House Speaker Wants to Divert Funds From Justice Dept. to Defend Marriage Law
(CNSNews.com) – Since the Justice Department is refusing to defend the Defense of Marriage Act in federal court, it won't be needing the money it would have used for that purpose. So give the money to the House of Representatives, which will defend the law, House Speaker John Boehner said on Monday.
"It is my intent that those funds be diverted to the House for reimbursement of any costs incurred by...the House" in defending DOMA, Boehner wrote in a letter to House Democratic leader Nancy Pelosi (D-Calif.).
In a March 11 letter to Boehner, Pelosi questioned how much it would cost taxpayers for the House to defend DOMA, which she and other Democrats oppose. She questioned the need for the House to involve itself in "such costly and divisive litigation."
On Monday, in his reply to Pelosi, Boehner said that diverting money from the Justice Department would protect taxpayers from any cost associated with the Obama administration’s refusal to defend the constitutionality of the law in court.
DOMA, signed into law by President Clinton in 1996, defines marriage at the federal level as being the legal union between one man and one woman. It also says that no state is required to recognize a same-sex marriage from another state.
The Obama Justice Department (DOJ) announced in February that it would not defend the constitutionality of DOMA. Two lawsuits filed in the Second Circuit Court of Appeals have challenged DOMA's definition of marriage.
In an Apr. 18 letter to Minority Leader Pelosi (D-Calif.), Boehner asked her to join him in requesting that the Justice Department redirect funds to the Bipartisan Legal Advisory Group, which will take the first steps in handling the case for the House. (The BLAG is comprised of the Speaker, and the majority and minority leaders and the whips.)
The Bipartisan Legal Advisory Group’s defense of DOMA is necessary, said Boehner in his letter to Pelosi, because if the law is not defended in court “the constitutionality of the law would have been determined by a unilateral action of the President.”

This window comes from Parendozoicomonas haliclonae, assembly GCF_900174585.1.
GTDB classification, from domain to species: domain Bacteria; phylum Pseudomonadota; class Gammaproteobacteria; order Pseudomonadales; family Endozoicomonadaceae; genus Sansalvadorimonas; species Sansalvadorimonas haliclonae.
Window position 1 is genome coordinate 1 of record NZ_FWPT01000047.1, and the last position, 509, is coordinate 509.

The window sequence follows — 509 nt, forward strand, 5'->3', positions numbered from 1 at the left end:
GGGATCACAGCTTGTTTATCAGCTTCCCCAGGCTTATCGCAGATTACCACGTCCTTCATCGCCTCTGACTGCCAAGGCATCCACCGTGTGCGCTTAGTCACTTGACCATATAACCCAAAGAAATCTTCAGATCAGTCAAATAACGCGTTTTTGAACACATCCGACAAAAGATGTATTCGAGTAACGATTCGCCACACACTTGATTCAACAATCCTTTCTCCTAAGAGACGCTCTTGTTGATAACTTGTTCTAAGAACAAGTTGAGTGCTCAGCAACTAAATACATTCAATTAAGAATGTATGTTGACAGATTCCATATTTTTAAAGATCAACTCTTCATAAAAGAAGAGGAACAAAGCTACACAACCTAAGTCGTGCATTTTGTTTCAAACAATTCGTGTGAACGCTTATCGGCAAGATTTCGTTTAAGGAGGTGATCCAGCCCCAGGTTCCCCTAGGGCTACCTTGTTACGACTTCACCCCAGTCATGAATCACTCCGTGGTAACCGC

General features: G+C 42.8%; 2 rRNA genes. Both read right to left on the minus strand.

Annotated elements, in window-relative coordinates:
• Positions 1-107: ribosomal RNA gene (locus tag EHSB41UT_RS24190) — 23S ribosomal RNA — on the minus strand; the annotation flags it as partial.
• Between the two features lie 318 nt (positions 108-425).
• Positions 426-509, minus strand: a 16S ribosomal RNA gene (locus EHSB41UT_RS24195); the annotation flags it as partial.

“By the House taking this action and the steps necessary to defend the law, the House is ensuring that the courts will decide DOMA’s constitutionality,” the letter said. “The burden of defending DOMA, and the resulting costs associated with any litigation that would have otherwise been borne by DOJ, has fallen to the House.”
“Obviously, DOJ’s decision results in DOJ no longer needing the funds it would have otherwise expended defending the constitutionality of DOMA,” Boehner wrote. “It is my intent that those funds be diverted to the House for reimbursement of any costs incurred by and associated with the House, and not DOJ, defending DOMA.”
On Feb. 23, 2011, Attorney General Eric Holder released a statement explaining President Barack Obama’s decision not to defend DOMA in federal cases.
“After careful consideration, including a review of my recommendation, the president has concluded that given a number of factors, including a documented history of discrimination, classifications based on sexual orientation should be subject to a more heightened standard of scrutiny,” Holder’s statement said. “The President has also concluded that Section 3 of DOMA, as applied to legally married same-sex couples, fails to meet that standard and is therefore unconstitutional.”
“Given that conclusion, the president has instructed the Department not to defend the statute in such cases,” Holder’s statement said. “I fully concur with the President’s determination.”
The statement also said that if members of Congress wanted to defend the law, they could “pursue that option.”
Boehner said the House of Representatives is indeed going to defend the law and he urged Democrats to join the effort.
“I would welcome your joining me in support of redirecting those resources from the DOJ to the House that would otherwise have been necessary expenses on the Attorney General to defend this federal statute.” Boehner’s letter to Pelosi concludes. “In the interim, I have directed House Counsel and House Administration Committee to assure that sufficient resources and associated expertise, including outside counsel, are available for appropriately defending the federal statute that the Attorney General refuses to defend.”
It was reported on Monday that former Solicitor General Paul Clement has agreed to defend DOMA in court. Clement served as solicitor general, from July 2004 to June 2008, in the administration of President George W. Bush.